Ruminations

Blog dedicated primarily to randomly selected news items; comments reflecting personal perceptions

Tuesday, May 09, 2017

The Spring Deluge Drowning Canada

Une dame se rend à la rame jusqu'à une maison à Rigaud.   A woman canoeing toward her flooded home in Rigaud, Quebec. Photo : Reuters/Chris Wattie
"We're doing a good job responding to an event on the ground right at the moment."
"What we're not so good at is having the event not happen in the first place."
"It's almost news that people don't want to hear."
Blair Feltmate, head, Intact Centre on Climate Adaptation, University of Waterloo

"We don't seem to learn our lessons. We have built and continue to build on floodplains, for one thing."
"When the flood comes and disaster assistance kicks in, it's the province that's paying them [municipalities]."
"It's not costing them [municipal responses to catastrophic local flooding] anything to do this."
Glenn McGillivray, managing director, Institute for Catastrophic Loss Reduction

"Most jurisdictions in Canada will not provide government assistance if you could have bought insurance instead. In some ways there's more confusion than there was in 2013 [when Alberta and the Toronto area experienced extraordinary flooding events]."
"Most people are not aware that overland flood insurance is available. Therefore, unless they have been directly in a conversation with their [insurance] broker or their agent at the time of renewal over the past year, they likely won't have it."
Craig Stewart, vice-president, Insurance Bureau of Canada
WEA CDA Flooding 20170508
A woman carries her belongings as two members of Quebec provincial police follow close behind, with more of her things in tow. Flooding in Rigaud forced the evacuation of several neighbourhoods in the town west of Montreal. (Graham Hughes/Canadian Press)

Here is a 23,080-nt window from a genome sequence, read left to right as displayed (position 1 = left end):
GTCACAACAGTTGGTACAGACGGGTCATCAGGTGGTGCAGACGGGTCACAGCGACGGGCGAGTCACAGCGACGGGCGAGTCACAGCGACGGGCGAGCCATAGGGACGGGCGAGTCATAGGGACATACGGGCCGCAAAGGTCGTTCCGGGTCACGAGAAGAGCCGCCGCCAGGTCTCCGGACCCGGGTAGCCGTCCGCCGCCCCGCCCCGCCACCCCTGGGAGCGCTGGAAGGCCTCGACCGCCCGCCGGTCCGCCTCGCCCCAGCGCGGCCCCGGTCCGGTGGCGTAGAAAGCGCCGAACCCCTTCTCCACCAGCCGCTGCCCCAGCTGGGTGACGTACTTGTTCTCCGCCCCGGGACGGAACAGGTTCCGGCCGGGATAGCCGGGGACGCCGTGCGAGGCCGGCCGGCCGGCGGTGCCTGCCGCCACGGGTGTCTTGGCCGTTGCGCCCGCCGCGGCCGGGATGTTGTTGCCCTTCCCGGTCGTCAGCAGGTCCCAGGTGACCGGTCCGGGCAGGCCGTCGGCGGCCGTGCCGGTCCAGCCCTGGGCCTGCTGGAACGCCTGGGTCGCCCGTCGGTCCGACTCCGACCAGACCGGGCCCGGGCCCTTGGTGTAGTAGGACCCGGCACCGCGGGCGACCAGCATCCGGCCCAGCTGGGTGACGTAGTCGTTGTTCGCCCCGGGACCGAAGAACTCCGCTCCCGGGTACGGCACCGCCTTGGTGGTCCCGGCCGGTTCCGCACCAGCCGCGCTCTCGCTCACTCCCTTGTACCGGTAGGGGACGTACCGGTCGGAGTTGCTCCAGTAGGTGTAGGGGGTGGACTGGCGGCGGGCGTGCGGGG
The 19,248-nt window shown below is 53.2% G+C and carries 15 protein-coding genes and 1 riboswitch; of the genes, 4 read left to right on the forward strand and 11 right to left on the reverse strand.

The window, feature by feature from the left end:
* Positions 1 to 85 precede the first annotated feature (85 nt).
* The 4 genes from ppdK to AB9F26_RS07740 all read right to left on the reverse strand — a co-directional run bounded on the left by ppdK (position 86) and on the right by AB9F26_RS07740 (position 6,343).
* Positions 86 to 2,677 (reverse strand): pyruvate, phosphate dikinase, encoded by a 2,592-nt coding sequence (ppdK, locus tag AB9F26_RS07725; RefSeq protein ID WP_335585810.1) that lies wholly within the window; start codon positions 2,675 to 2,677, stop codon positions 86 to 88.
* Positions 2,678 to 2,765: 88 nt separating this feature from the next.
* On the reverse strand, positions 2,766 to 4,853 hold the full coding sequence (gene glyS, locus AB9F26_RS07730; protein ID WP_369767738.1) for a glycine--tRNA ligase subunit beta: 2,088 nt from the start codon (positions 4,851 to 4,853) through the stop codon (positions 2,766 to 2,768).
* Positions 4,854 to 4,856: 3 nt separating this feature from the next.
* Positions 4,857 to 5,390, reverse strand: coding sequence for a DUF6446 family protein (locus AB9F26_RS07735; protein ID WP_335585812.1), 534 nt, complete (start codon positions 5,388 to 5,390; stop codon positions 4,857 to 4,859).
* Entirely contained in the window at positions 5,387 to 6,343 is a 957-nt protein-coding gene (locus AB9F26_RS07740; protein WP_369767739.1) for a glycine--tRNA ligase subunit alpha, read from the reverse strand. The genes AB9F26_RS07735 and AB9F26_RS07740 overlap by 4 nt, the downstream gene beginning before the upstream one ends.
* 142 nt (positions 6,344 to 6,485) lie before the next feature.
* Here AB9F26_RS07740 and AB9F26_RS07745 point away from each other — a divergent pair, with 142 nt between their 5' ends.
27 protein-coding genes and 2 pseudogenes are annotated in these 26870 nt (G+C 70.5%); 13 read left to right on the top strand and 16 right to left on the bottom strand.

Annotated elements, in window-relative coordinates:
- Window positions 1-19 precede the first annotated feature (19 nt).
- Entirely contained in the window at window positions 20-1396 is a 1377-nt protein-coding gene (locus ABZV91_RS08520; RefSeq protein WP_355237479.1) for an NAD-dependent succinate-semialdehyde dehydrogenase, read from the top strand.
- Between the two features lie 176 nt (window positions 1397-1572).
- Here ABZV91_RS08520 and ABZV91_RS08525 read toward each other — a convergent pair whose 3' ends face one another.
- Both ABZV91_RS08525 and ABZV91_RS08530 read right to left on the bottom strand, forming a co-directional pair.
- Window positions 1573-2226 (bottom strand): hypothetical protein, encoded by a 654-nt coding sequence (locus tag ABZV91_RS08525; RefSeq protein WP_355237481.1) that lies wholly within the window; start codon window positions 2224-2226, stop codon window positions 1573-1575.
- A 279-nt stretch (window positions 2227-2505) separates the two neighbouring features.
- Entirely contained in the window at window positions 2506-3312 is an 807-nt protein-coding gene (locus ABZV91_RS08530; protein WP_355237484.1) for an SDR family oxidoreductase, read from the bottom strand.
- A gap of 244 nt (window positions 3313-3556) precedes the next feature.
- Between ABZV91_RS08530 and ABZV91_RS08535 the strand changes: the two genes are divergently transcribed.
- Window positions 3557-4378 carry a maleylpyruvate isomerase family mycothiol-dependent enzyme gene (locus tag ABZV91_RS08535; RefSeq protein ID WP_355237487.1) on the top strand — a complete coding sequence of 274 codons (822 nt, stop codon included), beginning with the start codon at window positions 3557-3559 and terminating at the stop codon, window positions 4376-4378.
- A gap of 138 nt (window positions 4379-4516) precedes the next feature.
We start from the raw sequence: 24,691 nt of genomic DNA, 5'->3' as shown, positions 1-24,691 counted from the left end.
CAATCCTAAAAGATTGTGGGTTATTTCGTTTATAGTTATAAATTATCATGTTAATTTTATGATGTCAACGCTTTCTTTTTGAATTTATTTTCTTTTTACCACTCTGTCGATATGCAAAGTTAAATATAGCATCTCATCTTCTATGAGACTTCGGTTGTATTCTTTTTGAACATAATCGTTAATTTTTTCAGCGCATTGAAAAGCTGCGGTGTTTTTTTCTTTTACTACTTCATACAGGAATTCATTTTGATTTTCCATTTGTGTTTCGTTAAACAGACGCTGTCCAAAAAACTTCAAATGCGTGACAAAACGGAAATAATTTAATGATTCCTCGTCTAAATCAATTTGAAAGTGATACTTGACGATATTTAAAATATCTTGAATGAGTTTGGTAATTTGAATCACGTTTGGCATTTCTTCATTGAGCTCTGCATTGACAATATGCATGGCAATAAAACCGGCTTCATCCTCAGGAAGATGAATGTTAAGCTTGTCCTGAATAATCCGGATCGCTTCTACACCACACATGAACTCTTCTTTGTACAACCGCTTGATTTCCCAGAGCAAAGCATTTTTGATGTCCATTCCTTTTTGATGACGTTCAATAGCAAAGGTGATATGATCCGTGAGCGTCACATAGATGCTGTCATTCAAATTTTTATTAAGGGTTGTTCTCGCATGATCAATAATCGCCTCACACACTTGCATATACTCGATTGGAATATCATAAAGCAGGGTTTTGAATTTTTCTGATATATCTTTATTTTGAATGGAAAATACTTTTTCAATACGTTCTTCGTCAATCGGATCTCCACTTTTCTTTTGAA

Copious, continuous rainfall has caused flooding conditions across Canada, from the Maritimes to the West Coast and Central Canada. Spring flooding of the normal variety related to runoff of melting snow and ice in the transition from winter to spring had already taken place, with some insignificant flooding occurring along lakes and rivers, which had since subsided.

And then came the month of May when April showers traditionally heralds the introduction of early spring flowers. But the sun sequestered itself behind banks of rainclouds for days on end, and subsequent rain that seemed to go on forever -- because it did, --swelled lakes and rivers beyond absorptive capacity.

Quebec was the worst-hit province, with a number of communities under water, people evacuated, and an emergency called, the military requested to enter the picture to give assistance. To help with the sandbagging, and the evacuation of residents from low-lying areas.

And in some areas hillsides comprised of Leda clay and sand simply gave way and slumped, completely destabilizing the area causing house foundations to shift and engineering inspections to declare the houses too compromised for homeowners to remain in them, forcing residents to evacuate.

Canadian Forces personnel wade through the flooded streets, Monday, in Deux-Montagnes, Que. About 1,650 soldiers were expected to be helping in the flood effort by the end of the day Monday.
Canadian Forces personnel wade through the flooded streets, Monday, in Deux-Montagnes, Que. About 1,650 soldiers were expected to be helping in the flood effort by the end of the day Monday.  (Ryan Remiorz / THE CANADIAN PRESS

From the St.John River in New Brunswick, the Gaspe Peninsula in Quebec, areas of eastern Ontario where the Gatineau and Ottawa rivers overran their banks and Interior British Columbia where the mighty Fraser did likewise, people have been forced out of their homes. In many instances gas and electricity has been cut off to prevent potential side-effects.

People who opted to remain in their homes, hoping that the peak would be reached without the floodwaters rising above their cellar ceilings into their first floor, managed to get out and about with canoes. Until they were convinced it was time to leave.